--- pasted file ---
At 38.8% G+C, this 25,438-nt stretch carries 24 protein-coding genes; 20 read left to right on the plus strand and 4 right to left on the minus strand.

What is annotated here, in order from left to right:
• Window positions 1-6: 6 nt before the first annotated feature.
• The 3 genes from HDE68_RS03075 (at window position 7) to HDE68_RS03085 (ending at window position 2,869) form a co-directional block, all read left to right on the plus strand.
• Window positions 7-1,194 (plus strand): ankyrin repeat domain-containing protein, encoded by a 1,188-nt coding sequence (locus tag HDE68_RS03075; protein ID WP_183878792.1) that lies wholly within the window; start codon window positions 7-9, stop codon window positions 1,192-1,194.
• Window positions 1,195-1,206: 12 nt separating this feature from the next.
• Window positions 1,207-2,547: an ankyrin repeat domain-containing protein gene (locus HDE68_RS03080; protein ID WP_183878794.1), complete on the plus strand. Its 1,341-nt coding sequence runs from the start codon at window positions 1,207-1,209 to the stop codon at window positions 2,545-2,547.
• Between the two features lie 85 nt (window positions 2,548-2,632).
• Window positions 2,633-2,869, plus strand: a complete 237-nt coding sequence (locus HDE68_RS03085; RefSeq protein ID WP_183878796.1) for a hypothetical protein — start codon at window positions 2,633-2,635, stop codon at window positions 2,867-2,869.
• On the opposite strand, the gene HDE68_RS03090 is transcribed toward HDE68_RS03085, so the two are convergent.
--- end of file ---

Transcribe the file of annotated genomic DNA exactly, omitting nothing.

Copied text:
At 38.8% G+C, this 25,438-nt stretch carries 24 protein-coding genes; 20 read left to right on the plus strand and 4 right to left on the minus strand.

What is annotated here, in order from left to right:
• Window positions 1-6: 6 nt before the first annotated feature.
• The 3 genes from HDE68_RS03075 (at window position 7) to HDE68_RS03085 (ending at window position 2,869) form a co-directional block, all read left to right on the plus strand.
• Window positions 7-1,194 (plus strand): ankyrin repeat domain-containing protein, encoded by a 1,188-nt coding sequence (locus tag HDE68_RS03075; protein ID WP_183878792.1) that lies wholly within the window; start codon window positions 7-9, stop codon window positions 1,192-1,194.
• Window positions 1,195-1,206: 12 nt separating this feature from the next.
• Window positions 1,207-2,547: an ankyrin repeat domain-containing protein gene (locus HDE68_RS03080; protein ID WP_183878794.1), complete on the plus strand. Its 1,341-nt coding sequence runs from the start codon at window positions 1,207-1,209 to the stop codon at window positions 2,545-2,547.
• Between the two features lie 85 nt (window positions 2,548-2,632).
• Window positions 2,633-2,869, plus strand: a complete 237-nt coding sequence (locus HDE68_RS03085; RefSeq protein ID WP_183878796.1) for a hypothetical protein — start codon at window positions 2,633-2,635, stop codon at window positions 2,867-2,869.
• On the opposite strand, the gene HDE68_RS03090 is transcribed toward HDE68_RS03085, so the two are convergent.